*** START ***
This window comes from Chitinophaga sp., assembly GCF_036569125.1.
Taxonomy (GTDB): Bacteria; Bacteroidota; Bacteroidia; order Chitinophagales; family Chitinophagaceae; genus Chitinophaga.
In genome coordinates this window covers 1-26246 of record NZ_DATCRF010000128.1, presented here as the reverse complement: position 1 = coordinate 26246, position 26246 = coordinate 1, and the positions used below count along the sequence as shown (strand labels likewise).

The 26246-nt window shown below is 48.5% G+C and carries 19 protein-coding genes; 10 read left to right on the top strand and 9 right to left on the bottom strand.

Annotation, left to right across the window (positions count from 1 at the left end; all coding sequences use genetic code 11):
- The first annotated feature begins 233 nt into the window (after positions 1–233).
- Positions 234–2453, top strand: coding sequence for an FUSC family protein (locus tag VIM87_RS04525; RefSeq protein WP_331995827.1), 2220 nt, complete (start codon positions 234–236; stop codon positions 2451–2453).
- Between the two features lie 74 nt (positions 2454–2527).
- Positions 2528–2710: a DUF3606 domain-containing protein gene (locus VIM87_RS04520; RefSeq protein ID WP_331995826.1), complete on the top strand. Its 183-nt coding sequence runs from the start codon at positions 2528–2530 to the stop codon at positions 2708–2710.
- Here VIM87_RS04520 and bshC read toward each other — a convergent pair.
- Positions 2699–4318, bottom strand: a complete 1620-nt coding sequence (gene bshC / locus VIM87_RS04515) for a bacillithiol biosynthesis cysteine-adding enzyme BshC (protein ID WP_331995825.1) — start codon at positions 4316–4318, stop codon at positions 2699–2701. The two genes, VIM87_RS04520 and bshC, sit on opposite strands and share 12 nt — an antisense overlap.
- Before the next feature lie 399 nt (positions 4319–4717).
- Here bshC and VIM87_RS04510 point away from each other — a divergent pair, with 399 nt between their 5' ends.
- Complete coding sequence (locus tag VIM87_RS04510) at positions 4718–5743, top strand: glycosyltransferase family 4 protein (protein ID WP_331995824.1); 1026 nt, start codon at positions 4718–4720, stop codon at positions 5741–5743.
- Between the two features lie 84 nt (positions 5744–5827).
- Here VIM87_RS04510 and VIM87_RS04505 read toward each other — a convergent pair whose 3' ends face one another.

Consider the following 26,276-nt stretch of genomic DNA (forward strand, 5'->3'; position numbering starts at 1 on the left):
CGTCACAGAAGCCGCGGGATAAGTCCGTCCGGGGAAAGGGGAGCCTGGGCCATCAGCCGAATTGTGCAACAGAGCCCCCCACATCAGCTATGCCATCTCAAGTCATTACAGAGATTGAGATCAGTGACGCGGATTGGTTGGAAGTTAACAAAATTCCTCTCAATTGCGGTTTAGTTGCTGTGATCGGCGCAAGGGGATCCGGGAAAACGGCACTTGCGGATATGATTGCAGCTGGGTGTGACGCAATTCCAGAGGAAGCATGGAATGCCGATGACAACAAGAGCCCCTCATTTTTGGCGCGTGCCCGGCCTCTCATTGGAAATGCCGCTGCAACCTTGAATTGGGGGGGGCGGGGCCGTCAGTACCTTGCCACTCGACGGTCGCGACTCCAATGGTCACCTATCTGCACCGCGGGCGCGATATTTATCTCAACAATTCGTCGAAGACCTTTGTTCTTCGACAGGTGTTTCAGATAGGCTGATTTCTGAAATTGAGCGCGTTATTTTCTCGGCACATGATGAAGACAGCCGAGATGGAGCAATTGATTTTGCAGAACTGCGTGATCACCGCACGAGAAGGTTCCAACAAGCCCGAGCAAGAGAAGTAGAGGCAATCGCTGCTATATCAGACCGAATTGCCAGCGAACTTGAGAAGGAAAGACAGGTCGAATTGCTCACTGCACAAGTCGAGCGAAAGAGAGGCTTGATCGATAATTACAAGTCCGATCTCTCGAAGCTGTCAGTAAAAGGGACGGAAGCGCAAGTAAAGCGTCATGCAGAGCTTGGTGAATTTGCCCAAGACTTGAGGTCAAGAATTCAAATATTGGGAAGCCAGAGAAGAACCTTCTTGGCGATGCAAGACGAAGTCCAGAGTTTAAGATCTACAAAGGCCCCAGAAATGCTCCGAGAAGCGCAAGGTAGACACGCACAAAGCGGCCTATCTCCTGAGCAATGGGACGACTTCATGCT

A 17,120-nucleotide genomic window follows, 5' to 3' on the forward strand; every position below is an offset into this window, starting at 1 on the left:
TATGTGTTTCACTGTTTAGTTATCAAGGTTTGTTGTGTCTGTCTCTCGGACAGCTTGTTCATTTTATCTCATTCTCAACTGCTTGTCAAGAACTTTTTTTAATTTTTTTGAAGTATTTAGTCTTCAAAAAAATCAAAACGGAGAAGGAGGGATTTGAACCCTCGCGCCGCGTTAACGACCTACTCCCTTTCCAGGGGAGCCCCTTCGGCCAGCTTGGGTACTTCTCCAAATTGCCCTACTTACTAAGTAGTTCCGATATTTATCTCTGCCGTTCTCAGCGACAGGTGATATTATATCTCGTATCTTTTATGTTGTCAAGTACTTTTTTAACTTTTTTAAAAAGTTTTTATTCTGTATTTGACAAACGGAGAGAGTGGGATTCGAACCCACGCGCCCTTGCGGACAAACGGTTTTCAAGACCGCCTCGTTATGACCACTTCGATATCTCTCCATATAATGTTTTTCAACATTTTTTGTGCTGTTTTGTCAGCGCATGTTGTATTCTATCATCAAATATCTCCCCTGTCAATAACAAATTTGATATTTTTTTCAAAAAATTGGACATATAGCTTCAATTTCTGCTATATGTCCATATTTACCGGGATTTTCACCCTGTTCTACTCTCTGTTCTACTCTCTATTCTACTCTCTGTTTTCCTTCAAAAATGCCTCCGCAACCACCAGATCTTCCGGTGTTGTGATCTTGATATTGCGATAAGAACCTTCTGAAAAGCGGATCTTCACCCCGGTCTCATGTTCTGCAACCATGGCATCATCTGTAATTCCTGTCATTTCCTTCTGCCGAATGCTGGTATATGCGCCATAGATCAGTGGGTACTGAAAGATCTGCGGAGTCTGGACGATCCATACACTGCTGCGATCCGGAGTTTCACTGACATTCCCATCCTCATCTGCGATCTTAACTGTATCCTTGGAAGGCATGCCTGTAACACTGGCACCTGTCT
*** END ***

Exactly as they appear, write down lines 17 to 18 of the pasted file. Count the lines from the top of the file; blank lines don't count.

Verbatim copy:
Consider the following 26,276-nt stretch of genomic DNA (forward strand, 5'->3'; position numbering starts at 1 on the left):
CGTCACAGAAGCCGCGGGATAAGTCCGTCCGGGGAAAGGGGAGCCTGGGCCATCAGCCGAATTGTGCAACAGAGCCCCCCACATCAGCTATGCCATCTCAAGTCATTACAGAGATTGAGATCAGTGACGCGGATTGGTTGGAAGTTAACAAAATTCCTCTCAATTGCGGTTTAGTTGCTGTGATCGGCGCAAGGGGATCCGGGAAAACGGCACTTGCGGATATGATTGCAGCTGGGTGTGACGCAATTCCAGAGGAAGCATGGAATGCCGATGACAACAAGAGCCCCTCATTTTTGGCGCGTGCCCGGCCTCTCATTGGAAATGCCGCTGCAACCTTGAATTGGGGGGGGCGGGGCCGTCAGTACCTTGCCACTCGACGGTCGCGACTCCAATGGTCACCTATCTGCACCGCGGGCGCGATATTTATCTCAACAATTCGTCGAAGACCTTTGTTCTTCGACAGGTGTTTCAGATAGGCTGATTTCTGAAATTGAGCGCGTTATTTTCTCGGCACATGATGAAGACAGCCGAGATGGAGCAATTGATTTTGCAGAACTGCGTGATCACCGCACGAGAAGGTTCCAACAAGCCCGAGCAAGAGAAGTAGAGGCAATCGCTGCTATATCAGACCGAATTGCCAGCGAACTTGAGAAGGAAAGACAGGTCGAATTGCTCACTGCACAAGTCGAGCGAAAGAGAGGCTTGATCGATAATTACAAGTCCGATCTCTCGAAGCTGTCAGTAAAAGGGACGGAAGCGCAAGTAAAGCGTCATGCAGAGCTTGGTGAATTTGCCCAAGACTTGAGGTCAAGAATTCAAATATTGGGAAGCCAGAGAAGAACCTTCTTGGCGATGCAAGACGAAGTCCAGAGTTTAAGATCTACAAAGGCCCCAGAAATGCTCCGAGAAGCGCAAGGTAGACACGCACAAAGCGGCCTATCTCCTGAGCAATGGGACGACTTCATGCT